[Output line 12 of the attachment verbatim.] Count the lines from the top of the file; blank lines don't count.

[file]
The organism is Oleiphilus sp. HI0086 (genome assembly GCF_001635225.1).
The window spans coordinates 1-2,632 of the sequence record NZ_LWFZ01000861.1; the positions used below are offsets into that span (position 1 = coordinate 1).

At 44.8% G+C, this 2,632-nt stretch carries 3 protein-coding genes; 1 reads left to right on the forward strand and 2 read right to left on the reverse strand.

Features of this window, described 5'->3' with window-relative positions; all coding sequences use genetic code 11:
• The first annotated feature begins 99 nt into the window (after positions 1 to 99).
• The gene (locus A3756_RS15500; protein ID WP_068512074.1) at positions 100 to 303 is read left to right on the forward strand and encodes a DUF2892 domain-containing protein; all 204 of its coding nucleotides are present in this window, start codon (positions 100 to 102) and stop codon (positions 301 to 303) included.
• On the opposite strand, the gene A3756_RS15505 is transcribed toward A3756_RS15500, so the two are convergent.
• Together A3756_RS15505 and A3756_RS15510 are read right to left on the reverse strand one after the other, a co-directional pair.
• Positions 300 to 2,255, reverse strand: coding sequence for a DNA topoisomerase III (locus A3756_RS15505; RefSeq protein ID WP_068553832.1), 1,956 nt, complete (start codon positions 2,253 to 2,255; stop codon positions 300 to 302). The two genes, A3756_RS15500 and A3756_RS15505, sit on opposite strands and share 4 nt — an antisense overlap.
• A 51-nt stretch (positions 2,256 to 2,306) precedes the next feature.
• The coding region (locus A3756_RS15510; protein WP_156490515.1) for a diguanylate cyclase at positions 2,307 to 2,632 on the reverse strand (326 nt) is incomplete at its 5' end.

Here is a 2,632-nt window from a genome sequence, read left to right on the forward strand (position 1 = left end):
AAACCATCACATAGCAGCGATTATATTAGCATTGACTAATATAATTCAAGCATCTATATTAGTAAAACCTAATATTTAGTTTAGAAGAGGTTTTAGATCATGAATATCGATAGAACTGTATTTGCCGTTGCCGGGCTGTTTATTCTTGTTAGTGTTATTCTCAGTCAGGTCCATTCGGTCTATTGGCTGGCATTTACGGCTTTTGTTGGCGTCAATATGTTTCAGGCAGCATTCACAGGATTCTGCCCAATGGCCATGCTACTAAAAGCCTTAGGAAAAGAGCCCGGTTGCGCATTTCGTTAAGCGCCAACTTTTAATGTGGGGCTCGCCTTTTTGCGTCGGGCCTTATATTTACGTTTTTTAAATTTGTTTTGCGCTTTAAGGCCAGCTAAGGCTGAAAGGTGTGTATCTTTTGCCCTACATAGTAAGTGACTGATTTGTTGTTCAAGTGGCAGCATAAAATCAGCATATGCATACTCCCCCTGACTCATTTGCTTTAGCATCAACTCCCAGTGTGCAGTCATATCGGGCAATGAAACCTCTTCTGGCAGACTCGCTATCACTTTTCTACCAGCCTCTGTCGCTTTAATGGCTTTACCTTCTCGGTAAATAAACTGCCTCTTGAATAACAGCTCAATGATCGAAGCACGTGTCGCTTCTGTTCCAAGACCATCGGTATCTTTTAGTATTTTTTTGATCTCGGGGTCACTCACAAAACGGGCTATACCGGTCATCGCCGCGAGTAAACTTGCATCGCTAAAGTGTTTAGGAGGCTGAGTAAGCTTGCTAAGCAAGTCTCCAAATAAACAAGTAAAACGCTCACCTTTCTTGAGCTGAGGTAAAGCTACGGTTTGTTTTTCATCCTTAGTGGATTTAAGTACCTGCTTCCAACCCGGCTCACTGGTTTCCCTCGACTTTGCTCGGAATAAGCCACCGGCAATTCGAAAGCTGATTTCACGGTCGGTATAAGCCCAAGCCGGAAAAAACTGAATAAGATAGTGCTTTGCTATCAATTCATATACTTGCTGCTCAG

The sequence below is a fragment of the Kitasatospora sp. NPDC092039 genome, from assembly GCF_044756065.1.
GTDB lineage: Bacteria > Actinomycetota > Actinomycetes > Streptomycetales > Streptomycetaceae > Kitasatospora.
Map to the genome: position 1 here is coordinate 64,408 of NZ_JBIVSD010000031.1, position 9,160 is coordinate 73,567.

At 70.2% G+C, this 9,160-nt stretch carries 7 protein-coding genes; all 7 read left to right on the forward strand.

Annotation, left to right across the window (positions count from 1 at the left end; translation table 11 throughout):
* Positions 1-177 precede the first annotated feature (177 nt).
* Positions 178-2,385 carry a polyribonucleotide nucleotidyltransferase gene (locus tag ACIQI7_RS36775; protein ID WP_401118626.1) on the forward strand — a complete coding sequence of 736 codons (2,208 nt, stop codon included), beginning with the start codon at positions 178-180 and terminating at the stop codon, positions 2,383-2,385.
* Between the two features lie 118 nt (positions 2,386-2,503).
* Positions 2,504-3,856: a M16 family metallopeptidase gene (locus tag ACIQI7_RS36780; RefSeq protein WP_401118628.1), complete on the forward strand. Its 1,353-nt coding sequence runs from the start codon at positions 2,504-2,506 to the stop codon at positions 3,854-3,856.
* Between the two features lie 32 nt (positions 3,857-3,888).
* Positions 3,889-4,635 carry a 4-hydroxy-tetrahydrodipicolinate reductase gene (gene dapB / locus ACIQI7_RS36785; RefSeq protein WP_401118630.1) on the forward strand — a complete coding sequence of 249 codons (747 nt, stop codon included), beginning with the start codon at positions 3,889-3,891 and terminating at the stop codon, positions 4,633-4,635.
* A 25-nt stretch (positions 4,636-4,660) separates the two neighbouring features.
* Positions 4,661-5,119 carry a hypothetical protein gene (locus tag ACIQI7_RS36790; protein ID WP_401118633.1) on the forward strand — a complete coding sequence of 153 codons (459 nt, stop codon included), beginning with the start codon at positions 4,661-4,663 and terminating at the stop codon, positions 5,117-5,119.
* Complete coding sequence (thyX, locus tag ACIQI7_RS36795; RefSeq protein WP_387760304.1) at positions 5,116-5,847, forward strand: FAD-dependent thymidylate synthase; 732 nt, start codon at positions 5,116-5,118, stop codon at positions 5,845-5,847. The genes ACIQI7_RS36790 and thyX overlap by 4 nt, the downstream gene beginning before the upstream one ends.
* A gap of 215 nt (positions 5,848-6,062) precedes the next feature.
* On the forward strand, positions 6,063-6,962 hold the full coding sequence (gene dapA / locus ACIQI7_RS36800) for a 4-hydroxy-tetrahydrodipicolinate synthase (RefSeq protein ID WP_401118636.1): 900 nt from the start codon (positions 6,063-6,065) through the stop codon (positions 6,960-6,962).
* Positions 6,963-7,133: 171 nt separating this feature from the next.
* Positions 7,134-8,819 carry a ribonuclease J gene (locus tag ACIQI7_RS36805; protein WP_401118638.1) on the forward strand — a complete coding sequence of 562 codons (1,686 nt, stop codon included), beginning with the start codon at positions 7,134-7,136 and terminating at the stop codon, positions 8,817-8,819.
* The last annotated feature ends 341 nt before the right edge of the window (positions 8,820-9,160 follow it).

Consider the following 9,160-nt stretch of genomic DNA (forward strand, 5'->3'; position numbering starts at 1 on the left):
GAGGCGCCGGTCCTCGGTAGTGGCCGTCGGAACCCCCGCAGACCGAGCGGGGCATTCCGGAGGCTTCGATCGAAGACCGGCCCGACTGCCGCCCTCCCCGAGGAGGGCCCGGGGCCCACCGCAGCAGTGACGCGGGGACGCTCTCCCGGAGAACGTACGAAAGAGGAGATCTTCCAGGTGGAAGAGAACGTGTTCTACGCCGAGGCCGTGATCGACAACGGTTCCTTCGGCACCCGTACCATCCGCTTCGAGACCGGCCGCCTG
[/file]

Here is a 2,632-nt window from a genome sequence, read left to right on the forward strand (position 1 = left end):